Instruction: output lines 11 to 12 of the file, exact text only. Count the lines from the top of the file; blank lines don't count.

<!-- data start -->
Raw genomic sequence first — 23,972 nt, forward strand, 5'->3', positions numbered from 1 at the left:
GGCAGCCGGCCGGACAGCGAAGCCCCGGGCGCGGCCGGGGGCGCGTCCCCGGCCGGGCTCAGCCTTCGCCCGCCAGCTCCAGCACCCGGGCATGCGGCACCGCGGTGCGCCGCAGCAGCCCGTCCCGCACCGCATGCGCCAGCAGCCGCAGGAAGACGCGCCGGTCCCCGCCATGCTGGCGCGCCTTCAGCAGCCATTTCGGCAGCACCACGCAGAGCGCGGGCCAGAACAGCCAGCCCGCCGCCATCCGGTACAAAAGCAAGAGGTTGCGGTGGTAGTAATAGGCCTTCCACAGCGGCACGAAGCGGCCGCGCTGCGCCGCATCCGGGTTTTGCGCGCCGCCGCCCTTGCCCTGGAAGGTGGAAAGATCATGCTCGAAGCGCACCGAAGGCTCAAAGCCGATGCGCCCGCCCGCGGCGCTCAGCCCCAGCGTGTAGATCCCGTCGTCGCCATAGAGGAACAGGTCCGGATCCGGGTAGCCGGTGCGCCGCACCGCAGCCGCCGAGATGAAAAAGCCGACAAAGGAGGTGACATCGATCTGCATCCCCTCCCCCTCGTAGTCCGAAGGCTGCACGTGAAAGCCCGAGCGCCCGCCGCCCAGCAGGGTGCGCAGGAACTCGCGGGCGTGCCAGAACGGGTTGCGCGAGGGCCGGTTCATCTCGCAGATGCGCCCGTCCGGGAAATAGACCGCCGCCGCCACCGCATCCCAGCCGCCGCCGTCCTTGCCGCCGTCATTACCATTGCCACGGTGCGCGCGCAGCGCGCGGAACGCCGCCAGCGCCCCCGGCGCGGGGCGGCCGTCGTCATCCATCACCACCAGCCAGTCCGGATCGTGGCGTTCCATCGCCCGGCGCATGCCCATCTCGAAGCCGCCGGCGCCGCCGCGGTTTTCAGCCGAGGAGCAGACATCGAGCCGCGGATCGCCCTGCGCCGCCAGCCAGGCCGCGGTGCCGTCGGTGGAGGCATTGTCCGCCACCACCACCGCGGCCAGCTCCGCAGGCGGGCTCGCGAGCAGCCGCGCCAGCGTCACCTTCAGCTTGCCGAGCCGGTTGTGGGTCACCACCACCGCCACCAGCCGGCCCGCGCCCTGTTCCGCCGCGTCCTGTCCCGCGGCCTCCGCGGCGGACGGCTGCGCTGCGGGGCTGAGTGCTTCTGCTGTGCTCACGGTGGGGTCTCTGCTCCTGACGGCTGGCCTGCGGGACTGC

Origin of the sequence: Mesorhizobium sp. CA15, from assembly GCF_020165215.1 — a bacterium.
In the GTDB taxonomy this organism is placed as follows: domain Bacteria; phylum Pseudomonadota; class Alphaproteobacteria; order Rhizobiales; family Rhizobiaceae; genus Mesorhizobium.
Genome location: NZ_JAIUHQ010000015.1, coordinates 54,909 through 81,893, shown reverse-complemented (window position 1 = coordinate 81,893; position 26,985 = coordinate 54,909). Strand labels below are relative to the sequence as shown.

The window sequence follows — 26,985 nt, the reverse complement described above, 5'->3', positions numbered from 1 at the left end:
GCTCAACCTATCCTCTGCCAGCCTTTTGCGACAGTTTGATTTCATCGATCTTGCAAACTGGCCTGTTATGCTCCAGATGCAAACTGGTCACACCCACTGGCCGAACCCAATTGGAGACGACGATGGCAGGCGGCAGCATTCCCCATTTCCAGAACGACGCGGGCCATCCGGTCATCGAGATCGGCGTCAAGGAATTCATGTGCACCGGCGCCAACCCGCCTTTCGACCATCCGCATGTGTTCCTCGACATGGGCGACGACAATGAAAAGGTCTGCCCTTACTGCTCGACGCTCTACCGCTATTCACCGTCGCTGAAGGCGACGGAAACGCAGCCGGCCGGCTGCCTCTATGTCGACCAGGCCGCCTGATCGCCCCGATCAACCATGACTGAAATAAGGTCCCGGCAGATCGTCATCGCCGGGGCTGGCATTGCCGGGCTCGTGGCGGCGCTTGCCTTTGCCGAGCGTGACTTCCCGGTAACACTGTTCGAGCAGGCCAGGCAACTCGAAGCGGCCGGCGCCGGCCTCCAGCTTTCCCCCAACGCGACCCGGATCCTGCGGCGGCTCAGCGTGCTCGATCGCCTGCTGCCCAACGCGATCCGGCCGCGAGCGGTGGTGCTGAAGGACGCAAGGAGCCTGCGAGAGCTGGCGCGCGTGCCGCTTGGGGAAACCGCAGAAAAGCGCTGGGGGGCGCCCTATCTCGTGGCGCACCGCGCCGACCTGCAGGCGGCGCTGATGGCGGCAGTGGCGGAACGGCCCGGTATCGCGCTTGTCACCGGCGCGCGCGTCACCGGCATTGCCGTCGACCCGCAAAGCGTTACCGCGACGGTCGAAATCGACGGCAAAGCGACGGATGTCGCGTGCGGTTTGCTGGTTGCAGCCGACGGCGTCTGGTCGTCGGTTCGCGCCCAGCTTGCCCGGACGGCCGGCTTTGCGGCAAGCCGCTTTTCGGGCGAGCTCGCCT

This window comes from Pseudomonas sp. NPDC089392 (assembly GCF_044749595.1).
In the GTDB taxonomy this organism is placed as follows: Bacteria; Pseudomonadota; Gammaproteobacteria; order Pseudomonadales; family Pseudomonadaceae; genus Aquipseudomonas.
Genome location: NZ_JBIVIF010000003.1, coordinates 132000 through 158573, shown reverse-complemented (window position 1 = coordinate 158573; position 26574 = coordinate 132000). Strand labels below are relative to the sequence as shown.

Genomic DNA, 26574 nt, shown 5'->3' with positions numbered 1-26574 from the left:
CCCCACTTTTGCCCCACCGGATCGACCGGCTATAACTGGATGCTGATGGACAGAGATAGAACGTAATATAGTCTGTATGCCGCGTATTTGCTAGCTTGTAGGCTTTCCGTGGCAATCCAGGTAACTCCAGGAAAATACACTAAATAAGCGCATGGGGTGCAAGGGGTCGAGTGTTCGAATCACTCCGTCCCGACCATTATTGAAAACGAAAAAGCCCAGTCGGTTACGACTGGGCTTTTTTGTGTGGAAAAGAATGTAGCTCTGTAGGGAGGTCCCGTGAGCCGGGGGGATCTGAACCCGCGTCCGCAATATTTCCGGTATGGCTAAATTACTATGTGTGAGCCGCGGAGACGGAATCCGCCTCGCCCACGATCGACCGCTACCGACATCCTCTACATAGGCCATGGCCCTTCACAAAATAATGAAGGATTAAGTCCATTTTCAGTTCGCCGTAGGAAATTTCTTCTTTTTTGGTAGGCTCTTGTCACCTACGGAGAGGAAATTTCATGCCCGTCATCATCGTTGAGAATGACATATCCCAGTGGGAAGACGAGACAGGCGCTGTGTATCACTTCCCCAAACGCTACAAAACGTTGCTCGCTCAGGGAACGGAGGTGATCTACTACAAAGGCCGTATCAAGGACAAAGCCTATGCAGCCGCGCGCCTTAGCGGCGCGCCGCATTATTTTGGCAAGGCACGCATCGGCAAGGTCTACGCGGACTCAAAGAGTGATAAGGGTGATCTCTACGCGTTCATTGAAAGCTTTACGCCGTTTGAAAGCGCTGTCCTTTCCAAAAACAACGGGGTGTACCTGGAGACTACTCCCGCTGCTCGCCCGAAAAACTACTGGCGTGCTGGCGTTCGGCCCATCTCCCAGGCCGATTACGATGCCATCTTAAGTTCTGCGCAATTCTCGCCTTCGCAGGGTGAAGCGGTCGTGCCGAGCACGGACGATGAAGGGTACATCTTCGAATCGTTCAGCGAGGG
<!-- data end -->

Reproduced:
Genomic DNA, 26574 nt, shown 5'->3' with positions numbered 1-26574 from the left:
CCCCACTTTTGCCCCACCGGATCGACCGGCTATAACTGGATGCTGATGGACAGAGATAGAACGTAATATAGTCTGTATGCCGCGTATTTGCTAGCTTGTAGGCTTTCCGTGGCAATCCAGGTAACTCCAGGAAAATACACTAAATAAGCGCATGGGGTGCAAGGGGTCGAGTGTTCGAATCACTCCGTCCCGACCATTATTGAAAACGAAAAAGCCCAGTCGGTTACGACTGGGCTTTTTTGTGTGGAAAAGAATGTAGCTCTGTAGGGAGGTCCCGTGAGCCGGGGGGATCTGAACCCGCGTCCGCAATATTTCCGGTATGGCTAAATTACTATGTGTGAGCCGCGGAGACGGAATCCGCCTCGCCCACGATCGACCGCTACCGACATCCTCTACATAGGCCATGGCCCTTCACAAAATAATGAAGGATTAAGTCCATTTTCAGTTCGCCGTAGGAAATTTCTTCTTTTTTGGTAGGCTCTTGTCACCTACGGAGAGGAAATTTCATGCCCGTCATCATCGTTGAGAATGACATATCCCAGTGGGAAGACGAGACAGGCGCTGTGTATCACTTCCCCAAACGCTACAAAACGTTGCTCGCTCAGGGAACGGAGGTGATCTACTACAAAGGCCGTATCAAGGACAAAGCCTATGCAGCCGCGCGCCTTAGCGGCGCGCCGCATTATTTTGGCAAGGCACGCATCGGCAAGGTCTACGCGGACTCAAAGAGTGATAAGGGTGATCTCTACGCGTTCATTGAAAGCTTTACGCCGTTTGAAAGCGCTGTCCTTTCCAAAAACAACGGGGTGTACCTGGAGACTACTCCCGCTGCTCGCCCGAAAAACTACTGGCGTGCTGGCGTTCGGCCCATCTCCCAGGCCGATTACGATGCCATCTTAAGTTCTGCGCAATTCTCGCCTTCGCAGGGTGAAGCGGTCGTGCCGAGCACGGACGATGAAGGGTACATCTTCGAATCGTTCAGCGAGGG